10 Things I Have Learned About China in the Last 48 Hours That No One Ever Told Me But Are Definitely Totally True + A (Brief) Account of my Not-So-Brief Travel Experience AKA Day One/Two

The Aforementioned 10 Things:

1. Many of the doorways have a step up as you walk through, like a threshold, but 6-8 inches high. I’m not sure what the cultural/practical history behind this is, but when you’re not used to stepping up every time you walk through a doorway, it’s easy to forget and nearly go sprawling. I, however, have remained upright.

2. Traffic isn’t just insane – there is a definite lack of any kinds of lights or signage on all but the largest, busiest streets. This results in coagulated masses of cars, bikes, scooters, and shuffling grannies that resemble parking lots more than actual roads.

3. However, all the cars are pristine. I can’t imagine how, but I’ve seen less evidence of/actual accidents here than I would normally in the same time frame at home. Fearlessness, quick reflexes, and a lot of yelling in Mandarin, I suppose.

4. You have to squat to pee (etcetera). I’ve only seen an American-style toilet in my hotel, and I was a bit shocked the first time I walked into a public bathroom in a houtong (alleyway) to find a young Chinese woman of about my age squatting and browsing the internet on her smart phone . I’m becoming a fan, actually – far less water is used per flush, and it’s not like squatting is uncomfortable. I get better at it every time!

5. However, you also have to remember to bring toilet paper with you, because sometimes there isn’t any. And when there is, it’s in one dispenser as you walk into the restroom, not in each stall… so close, yet so far. Either way, it’s good to have a roll in your purse as backup.

6. In China, they don’t seem to differentiate between breakfast and lunch and dinner in the same way Western cultures do. Breakfast at our hotel included noodles, fried rice, steamed pork buns, and what I can only imagine to be steaming hot Tang (Are you reading this, Nana?? Come to China for your hot Tang fix!). No cereal or coffee, but it was all delicious!

7. ‘Post Office’ means the same thing as ‘Bank’. I was searching for an ATM and directed to a post office building, which turned out to actually be just a storefront with a whole line of ATMs, nothing post-office related to be seen. My question is, where do I go to send postcards? The pharmacy?

8. Most of the women dress so darn fancy! Here I was, traipsing around the Forbidden City in athletic shorts and a tank top, while half the Chinese women around me were wearing dresses I would sport to a dance, and heeled/platform sandals to boot! I admired many a dress while wondering at their ability to withstand the heat and humidity in all that synthetic material and those toe-pinching contraptions. I even saw a pair of shiny, silver, knee-high, TOELESS boots. She rocked ’em.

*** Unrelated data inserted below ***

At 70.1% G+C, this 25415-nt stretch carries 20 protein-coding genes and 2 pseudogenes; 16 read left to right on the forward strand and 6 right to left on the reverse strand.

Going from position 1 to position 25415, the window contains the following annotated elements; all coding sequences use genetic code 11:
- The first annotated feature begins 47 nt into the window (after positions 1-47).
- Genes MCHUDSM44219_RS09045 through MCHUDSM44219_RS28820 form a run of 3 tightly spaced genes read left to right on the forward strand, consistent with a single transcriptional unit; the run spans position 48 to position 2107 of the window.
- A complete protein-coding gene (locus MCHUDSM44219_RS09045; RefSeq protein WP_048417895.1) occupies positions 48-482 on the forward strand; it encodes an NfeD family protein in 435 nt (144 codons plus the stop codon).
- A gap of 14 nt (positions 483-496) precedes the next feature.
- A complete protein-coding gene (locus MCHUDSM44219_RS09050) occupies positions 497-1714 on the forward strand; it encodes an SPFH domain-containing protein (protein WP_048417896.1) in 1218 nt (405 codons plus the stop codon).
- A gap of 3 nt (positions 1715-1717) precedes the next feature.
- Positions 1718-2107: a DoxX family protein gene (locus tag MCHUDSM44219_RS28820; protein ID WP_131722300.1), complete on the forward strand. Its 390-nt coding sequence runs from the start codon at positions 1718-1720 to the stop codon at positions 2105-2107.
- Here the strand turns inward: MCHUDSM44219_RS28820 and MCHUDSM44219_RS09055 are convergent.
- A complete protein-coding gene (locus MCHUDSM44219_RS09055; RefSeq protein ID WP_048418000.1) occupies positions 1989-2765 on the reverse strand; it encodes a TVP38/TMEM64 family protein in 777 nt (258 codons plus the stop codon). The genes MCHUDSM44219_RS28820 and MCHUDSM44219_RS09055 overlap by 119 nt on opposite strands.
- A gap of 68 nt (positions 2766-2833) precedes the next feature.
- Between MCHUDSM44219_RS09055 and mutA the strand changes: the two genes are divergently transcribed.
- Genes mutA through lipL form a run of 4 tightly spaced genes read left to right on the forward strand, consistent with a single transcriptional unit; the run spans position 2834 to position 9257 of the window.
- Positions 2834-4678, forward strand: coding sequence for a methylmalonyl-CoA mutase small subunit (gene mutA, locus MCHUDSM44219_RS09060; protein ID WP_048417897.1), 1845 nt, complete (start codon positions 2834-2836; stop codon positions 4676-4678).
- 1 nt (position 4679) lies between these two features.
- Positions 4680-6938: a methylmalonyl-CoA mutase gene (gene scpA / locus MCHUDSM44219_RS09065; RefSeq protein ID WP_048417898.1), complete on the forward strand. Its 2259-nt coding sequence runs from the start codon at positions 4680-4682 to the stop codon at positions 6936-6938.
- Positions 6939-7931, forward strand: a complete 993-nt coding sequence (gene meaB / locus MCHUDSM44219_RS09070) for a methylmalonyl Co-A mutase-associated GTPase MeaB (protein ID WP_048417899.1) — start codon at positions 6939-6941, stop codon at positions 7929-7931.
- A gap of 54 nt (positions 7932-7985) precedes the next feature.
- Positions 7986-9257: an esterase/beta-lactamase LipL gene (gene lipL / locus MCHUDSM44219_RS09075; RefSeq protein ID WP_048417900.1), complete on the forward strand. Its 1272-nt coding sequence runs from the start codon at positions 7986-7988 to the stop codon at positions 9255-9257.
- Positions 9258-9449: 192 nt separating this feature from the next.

9. Another note on fashion: nylon-style see-through socks are ubiquitous. Worn with flats, sneakers, sandals, boots, etc, children and grandmas alike have them. Most are standard nylon-tights-flesh-color, but I noticed a few that came in polka dots or a fetching blue shade. Just like the steps, I’m not entirely sure of the purpose/functionality/history of this particular article of clothing.

10. Baby butts! Baby butts baby butts baby butts! Apparently it’s kosher for babies to wear shirts and shoes, but no pants (would they get service in an American restaurant??). I’m not complaining, however, because I’ve already seen two adorable, chubby babies with two adorable, chubby baby butts today! It does seem kind of dangerous for the parent/supervisor, however.

 

The Previously Noted Brief Account:

My travel on the 22nd went very smoothly, if you can count 24+ hours without sleep, 2 flights, and 11+ hours next to a baby during flight number two as ‘smoothly’. (The baby was very generally well behaved, and extremely cute, but did wail occasionally. I sympathized.) In fact, I felt like the flight went by pretty quickly. I feel like my experience of time is very tied to change in scenery and activity, etc. Without all the normal change and activity I would experience in 11 hours, it didn’t feel that long at all. And I was very lucky to have another student from my program on the same flight who speaks much better Chinese that I do – read: he speaks ANY Chinese – he helped me through the incredibly enormous and confusing Beijing airport.

Arriving at the hotel after ~27 hours awake (minus a few short naps here and there) and an extended period during which my roommate and I couldn’t figure out why our lights wouldn’t stay on (apparently you have to leave the room key in a slot by the door, not just insert it and think you’re good), we both fell into bed. I was completely exhausted and therefore got a pretty good night sleep – out by 10 pm, and didn’t wake up until 6 am.

End Day One.

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3 thoughts on “10 Things I Have Learned About China in the Last 48 Hours That No One Ever Told Me But Are Definitely Totally True + A (Brief) Account of my Not-So-Brief Travel Experience AKA Day One/Two

  1. I have SO much more to read here, but LOVE what you’ve seen and sone by the end of day 1/2! Have you learned about the high thresholds yet? It keeps the bad spirits out. Glad you’re still upright;) ALWAYS keep a pack of “tissues” in your pocket, purse, or somewhere on you!

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    • Yup! We watched Mr. Vampire at my professors apartment last weekend for a movie night, and it MORE than illustrated how Chinese ghosts and spirits hop, and therefore can’t get over the high threshold!

      Like

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